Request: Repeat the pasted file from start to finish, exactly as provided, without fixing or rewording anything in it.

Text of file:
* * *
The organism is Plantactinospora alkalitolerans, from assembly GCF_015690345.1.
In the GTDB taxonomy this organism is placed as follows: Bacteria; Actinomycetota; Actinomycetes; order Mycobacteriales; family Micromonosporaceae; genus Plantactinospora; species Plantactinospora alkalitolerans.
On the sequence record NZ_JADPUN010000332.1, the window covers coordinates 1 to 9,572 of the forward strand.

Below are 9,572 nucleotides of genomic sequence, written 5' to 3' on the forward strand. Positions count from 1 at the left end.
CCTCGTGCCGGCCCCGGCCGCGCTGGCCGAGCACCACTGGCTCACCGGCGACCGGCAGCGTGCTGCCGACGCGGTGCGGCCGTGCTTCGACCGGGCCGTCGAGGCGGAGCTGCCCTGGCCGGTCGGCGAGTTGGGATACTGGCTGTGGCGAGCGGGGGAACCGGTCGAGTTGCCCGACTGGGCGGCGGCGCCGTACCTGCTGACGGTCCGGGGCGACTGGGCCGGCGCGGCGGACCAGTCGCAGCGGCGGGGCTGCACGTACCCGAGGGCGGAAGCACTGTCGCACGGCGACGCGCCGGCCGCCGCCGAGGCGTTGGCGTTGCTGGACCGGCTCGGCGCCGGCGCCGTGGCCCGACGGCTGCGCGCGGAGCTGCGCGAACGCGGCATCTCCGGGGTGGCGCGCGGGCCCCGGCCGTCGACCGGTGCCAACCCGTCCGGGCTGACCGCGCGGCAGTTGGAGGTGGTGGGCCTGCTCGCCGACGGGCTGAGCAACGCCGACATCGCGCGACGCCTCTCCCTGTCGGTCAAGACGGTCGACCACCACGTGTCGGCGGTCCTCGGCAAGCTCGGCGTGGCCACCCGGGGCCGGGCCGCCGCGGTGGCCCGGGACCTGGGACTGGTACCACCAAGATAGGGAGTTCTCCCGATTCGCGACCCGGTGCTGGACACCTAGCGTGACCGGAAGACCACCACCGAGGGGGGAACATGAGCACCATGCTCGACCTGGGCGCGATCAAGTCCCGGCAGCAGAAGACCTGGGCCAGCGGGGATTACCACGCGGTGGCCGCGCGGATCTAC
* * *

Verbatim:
The organism is Plantactinospora alkalitolerans, from assembly GCF_015690345.1.
In the GTDB taxonomy this organism is placed as follows: Bacteria; Actinomycetota; Actinomycetes; order Mycobacteriales; family Micromonosporaceae; genus Plantactinospora; species Plantactinospora alkalitolerans.
On the sequence record NZ_JADPUN010000332.1, the window covers coordinates 1 to 9,572 of the forward strand.

Below are 9,572 nucleotides of genomic sequence, written 5' to 3' on the forward strand. Positions count from 1 at the left end.
CCTCGTGCCGGCCCCGGCCGCGCTGGCCGAGCACCACTGGCTCACCGGCGACCGGCAGCGTGCTGCCGACGCGGTGCGGCCGTGCTTCGACCGGGCCGTCGAGGCGGAGCTGCCCTGGCCGGTCGGCGAGTTGGGATACTGGCTGTGGCGAGCGGGGGAACCGGTCGAGTTGCCCGACTGGGCGGCGGCGCCGTACCTGCTGACGGTCCGGGGCGACTGGGCCGGCGCGGCGGACCAGTCGCAGCGGCGGGGCTGCACGTACCCGAGGGCGGAAGCACTGTCGCACGGCGACGCGCCGGCCGCCGCCGAGGCGTTGGCGTTGCTGGACCGGCTCGGCGCCGGCGCCGTGGCCCGACGGCTGCGCGCGGAGCTGCGCGAACGCGGCATCTCCGGGGTGGCGCGCGGGCCCCGGCCGTCGACCGGTGCCAACCCGTCCGGGCTGACCGCGCGGCAGTTGGAGGTGGTGGGCCTGCTCGCCGACGGGCTGAGCAACGCCGACATCGCGCGACGCCTCTCCCTGTCGGTCAAGACGGTCGACCACCACGTGTCGGCGGTCCTCGGCAAGCTCGGCGTGGCCACCCGGGGCCGGGCCGCCGCGGTGGCCCGGGACCTGGGACTGGTACCACCAAGATAGGGAGTTCTCCCGATTCGCGACCCGGTGCTGGACACCTAGCGTGACCGGAAGACCACCACCGAGGGGGGAACATGAGCACCATGCTCGACCTGGGCGCGATCAAGTCCCGGCAGCAGAAGACCTGGGCCAGCGGGGATTACCACGCGGTGGCCGCGCGGATCTAC